Sunday, September 28, 2014

What does the Bible mean by "Flesh"?

Prison Break Tatoos

This post has absolutely nothing to do with the TV Show "Prison Break" aside from the fact that the show's major plot-line is centered around a massive tattoo carved in... well... flesh!.

'Flesh' in the Old Testament

The word “flesh” occurs two hundred and sixty-nine times in the Old Testament. 

It is used literally to explain/describe the tissue just below the skin; the soft muscular tissue of the body both of men (Genesis 2:22) and of animals (Genesis 41:2).

It is also used metaphorically as a figure or term referring to the human body either partially or as a whole. “All flesh” could include the animal creation – Genesis 6:13 or human beings as in Job 19:26; Psalm 16:9. It could also be used here to denote 'a relationship' as in Genesis 2:23 when Adam referred to Eve as ‘flesh of my flesh’

But flesh is also used to indicate weakness and frailty as in Genesis 6:3 and Psalm 78:39. This is the usage where flesh (weakness) is often compared with the spirit (strength).

Read More: What is the flesh?

'Flesh' in the New Testament

In the New Testament – there are also three basic ways in which the word 'flesh' is used.

1. The Flesh as non-sinful

In one sense, it is used as non-sinful. Here it is used to refer to the meaty or fleshly part of the body as in Romans 2:28, Colossians 2:13. Paul, in this usage, distinguished between the human flesh and the animal flesh (First Corinthians 15:39).

In the same sense, flesh is used to describe the human race as in Mark 13:20; Luke 3:6; Acts 2:17 and Romans 3:20. This human existence terminates at death when we are no longer in the flesh.

Finally, in this same sense, flesh is used symbolically to mean the Word. Jesus said in John 6:51-56 – where eating His flesh means participating in the benefits of His death.

2. The Flesh as weak

The New Testament also talks of the flesh as weak. 
  • The flesh is weak – Matthew 26:41. 
  • The flesh is subject to physical infirmity – Galatians 4:13 and Romans 6:19.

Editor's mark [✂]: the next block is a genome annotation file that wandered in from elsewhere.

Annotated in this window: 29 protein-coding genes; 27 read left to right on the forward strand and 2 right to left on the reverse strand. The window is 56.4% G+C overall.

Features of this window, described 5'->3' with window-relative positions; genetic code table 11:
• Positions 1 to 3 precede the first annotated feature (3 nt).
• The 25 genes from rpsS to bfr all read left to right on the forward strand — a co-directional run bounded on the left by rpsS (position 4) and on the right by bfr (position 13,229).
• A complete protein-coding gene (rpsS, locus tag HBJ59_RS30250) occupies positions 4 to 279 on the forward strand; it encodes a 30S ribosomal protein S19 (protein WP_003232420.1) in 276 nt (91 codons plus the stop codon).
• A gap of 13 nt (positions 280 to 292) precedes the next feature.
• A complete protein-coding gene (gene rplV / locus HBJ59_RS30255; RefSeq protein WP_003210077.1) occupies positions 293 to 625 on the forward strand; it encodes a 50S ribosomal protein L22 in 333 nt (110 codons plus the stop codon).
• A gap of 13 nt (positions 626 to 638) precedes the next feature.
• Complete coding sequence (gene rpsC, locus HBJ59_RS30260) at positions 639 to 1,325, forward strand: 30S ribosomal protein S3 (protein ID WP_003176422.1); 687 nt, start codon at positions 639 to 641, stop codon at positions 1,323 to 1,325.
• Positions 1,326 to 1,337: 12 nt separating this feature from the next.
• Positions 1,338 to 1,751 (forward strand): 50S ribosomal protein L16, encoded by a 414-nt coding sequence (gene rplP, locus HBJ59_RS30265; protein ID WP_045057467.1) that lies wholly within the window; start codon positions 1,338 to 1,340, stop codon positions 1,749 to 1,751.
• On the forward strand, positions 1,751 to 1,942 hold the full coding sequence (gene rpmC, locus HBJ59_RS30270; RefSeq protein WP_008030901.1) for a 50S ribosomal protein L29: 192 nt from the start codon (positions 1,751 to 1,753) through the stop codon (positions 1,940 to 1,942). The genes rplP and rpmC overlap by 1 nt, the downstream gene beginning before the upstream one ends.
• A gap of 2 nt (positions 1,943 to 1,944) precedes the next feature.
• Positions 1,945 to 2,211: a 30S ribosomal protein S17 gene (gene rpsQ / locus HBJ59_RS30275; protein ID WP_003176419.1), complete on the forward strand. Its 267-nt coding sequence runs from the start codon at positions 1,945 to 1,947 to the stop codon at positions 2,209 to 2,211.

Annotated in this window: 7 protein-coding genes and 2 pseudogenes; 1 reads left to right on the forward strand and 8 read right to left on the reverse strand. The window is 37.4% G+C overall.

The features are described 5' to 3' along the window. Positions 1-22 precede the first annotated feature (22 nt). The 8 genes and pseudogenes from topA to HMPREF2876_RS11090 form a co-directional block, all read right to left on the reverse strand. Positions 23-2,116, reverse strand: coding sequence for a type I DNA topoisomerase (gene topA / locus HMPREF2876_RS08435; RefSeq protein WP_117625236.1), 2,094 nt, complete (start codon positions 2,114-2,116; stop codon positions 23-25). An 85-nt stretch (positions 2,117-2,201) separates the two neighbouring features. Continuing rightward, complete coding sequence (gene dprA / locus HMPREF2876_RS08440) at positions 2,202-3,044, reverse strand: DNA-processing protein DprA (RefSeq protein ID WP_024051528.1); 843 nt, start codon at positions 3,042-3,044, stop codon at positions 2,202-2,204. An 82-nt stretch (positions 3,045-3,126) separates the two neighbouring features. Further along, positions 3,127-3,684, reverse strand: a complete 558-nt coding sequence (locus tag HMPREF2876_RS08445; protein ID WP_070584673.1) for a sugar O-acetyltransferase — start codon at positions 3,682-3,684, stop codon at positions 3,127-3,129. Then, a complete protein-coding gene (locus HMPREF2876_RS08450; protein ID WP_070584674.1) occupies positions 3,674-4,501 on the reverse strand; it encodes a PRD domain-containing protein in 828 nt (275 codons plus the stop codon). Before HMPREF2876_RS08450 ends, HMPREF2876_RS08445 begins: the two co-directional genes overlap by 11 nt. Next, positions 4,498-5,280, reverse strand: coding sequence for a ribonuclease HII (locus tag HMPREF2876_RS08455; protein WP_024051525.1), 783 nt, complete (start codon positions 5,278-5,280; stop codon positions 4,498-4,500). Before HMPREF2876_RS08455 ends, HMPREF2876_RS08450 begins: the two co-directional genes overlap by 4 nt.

• The flesh is mortal – Second Corinthians 4:11 and we are all born of the flesh John 3:6. 
Weakness is not sin but the weakness makes the flesh unable to fight temptations and lusts and therefore the flesh is the place where sin may make its entrance into human lives.

3. The Flesh as sinful

A third use of the term flesh in the New Testament talks of the flesh as sinful. It makes negative moral judgment. In the flesh – we are lost – Romans 7:5; 8:5-8. That is why Paul was careful to say that Christians are not in the flesh but in the Spirit – Romans 8:9. A lost man is in the flesh and dominated by sin. In this sense the flesh is the baser side of the man defining either the impulse of sin itself or at least the seat of it. – Romans 7:18; 8:5, 12-13; Galatians 5:17-19; First Peter 3:21; First John 2:16.

This is why Paul says that the Christian has crucified the flesh with its affections and desires – Galatians 5:24. In this connection it is significant that Paul nowhere says the flesh will be resurrected; for him it is the body that will be raised to newness of life – First Corinthians 15:44. The flesh connoted sin and failure and this will not rise again. It is through the flesh that sin makes its entrance into the body (lust); hence flesh and sin may become almost synonymous.

There is one joy – the Christian is freed from his bondage to the flesh, for although the flesh is contrary to the Spirit attempting to prevent the believer from doing what he would – Galatians 5:17; it is fighting a losing battle. To walk in the Spirit is not to do the desire of the crucified flesh – Galatians 5:16 because we are no longer debtors to the flesh – Romans 8:12; but alive through the Spirit and heir of God destined to be glorified together with Christ – Romans 8:16-17.

Next week we will consider the 'work of the flesh' –denoting the debased sinful nature. 

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